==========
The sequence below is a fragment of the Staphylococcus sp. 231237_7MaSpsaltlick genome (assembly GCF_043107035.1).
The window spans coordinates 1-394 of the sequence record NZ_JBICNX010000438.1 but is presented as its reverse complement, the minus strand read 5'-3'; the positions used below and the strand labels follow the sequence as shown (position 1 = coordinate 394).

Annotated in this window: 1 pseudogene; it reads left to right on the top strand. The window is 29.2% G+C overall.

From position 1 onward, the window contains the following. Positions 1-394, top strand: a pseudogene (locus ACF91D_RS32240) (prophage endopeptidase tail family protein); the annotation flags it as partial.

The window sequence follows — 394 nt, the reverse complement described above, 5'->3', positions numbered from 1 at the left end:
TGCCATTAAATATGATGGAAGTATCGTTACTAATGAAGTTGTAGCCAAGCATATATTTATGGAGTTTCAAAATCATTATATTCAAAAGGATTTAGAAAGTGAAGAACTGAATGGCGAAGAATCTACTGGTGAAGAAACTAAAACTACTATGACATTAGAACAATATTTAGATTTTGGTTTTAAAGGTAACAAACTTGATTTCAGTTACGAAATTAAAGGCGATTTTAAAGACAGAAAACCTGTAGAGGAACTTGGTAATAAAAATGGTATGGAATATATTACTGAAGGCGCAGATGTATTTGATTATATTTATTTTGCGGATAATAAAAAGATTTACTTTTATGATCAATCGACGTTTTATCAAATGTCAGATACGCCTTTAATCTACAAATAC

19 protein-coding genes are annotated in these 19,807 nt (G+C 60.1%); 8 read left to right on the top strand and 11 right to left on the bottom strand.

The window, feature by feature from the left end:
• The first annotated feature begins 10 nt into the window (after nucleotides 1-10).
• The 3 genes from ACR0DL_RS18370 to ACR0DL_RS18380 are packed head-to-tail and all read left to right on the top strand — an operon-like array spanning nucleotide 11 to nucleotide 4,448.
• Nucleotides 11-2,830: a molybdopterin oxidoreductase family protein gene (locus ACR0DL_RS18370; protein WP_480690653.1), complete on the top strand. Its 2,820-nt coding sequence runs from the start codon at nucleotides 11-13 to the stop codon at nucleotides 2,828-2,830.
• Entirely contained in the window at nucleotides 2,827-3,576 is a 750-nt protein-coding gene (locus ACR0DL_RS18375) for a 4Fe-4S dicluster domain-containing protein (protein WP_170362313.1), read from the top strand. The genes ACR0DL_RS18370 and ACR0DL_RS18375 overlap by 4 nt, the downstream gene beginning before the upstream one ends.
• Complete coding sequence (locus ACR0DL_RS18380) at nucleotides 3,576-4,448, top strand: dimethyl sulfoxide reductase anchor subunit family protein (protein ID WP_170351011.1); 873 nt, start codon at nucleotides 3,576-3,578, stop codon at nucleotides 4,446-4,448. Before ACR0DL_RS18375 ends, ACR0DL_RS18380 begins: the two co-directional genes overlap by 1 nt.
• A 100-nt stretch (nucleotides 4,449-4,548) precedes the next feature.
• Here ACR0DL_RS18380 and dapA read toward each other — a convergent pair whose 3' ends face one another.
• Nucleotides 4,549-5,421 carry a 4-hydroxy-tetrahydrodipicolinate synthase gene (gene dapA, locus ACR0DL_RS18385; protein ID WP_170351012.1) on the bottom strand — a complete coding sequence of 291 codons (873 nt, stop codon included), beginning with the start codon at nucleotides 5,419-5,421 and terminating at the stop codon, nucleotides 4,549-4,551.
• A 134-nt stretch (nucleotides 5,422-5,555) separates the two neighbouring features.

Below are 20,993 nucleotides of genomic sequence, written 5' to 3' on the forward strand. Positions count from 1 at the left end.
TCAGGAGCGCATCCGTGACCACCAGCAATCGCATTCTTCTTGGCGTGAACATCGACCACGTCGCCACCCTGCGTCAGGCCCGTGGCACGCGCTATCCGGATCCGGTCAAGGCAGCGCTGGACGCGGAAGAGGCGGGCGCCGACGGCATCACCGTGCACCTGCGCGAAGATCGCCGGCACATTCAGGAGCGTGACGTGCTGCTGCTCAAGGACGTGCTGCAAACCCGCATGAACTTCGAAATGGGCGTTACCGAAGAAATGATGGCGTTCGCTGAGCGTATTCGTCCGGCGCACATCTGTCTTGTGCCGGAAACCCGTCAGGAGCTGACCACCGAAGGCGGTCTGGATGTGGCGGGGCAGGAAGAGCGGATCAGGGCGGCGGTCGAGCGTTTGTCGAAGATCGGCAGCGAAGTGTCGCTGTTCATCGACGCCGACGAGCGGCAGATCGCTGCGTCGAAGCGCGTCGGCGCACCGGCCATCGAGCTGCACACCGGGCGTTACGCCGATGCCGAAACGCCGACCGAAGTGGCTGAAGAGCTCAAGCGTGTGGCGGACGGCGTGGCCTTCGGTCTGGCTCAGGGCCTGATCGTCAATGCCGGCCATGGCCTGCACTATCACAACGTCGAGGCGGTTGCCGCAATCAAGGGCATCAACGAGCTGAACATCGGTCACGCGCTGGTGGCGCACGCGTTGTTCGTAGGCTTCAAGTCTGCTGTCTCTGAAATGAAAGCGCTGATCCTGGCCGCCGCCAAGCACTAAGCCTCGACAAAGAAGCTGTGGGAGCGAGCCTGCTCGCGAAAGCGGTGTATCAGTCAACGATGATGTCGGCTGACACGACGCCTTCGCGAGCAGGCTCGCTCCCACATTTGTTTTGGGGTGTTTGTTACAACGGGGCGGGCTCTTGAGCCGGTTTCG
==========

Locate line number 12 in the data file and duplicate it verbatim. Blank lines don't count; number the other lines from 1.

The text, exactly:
• Entirely contained in the window at nucleotides 2,827-3,576 is a 750-nt protein-coding gene (locus ACR0DL_RS18375) for a 4Fe-4S dicluster domain-containing protein (protein WP_170362313.1), read from the top strand. The genes ACR0DL_RS18370 and ACR0DL_RS18375 overlap by 4 nt, the downstream gene beginning before the upstream one ends.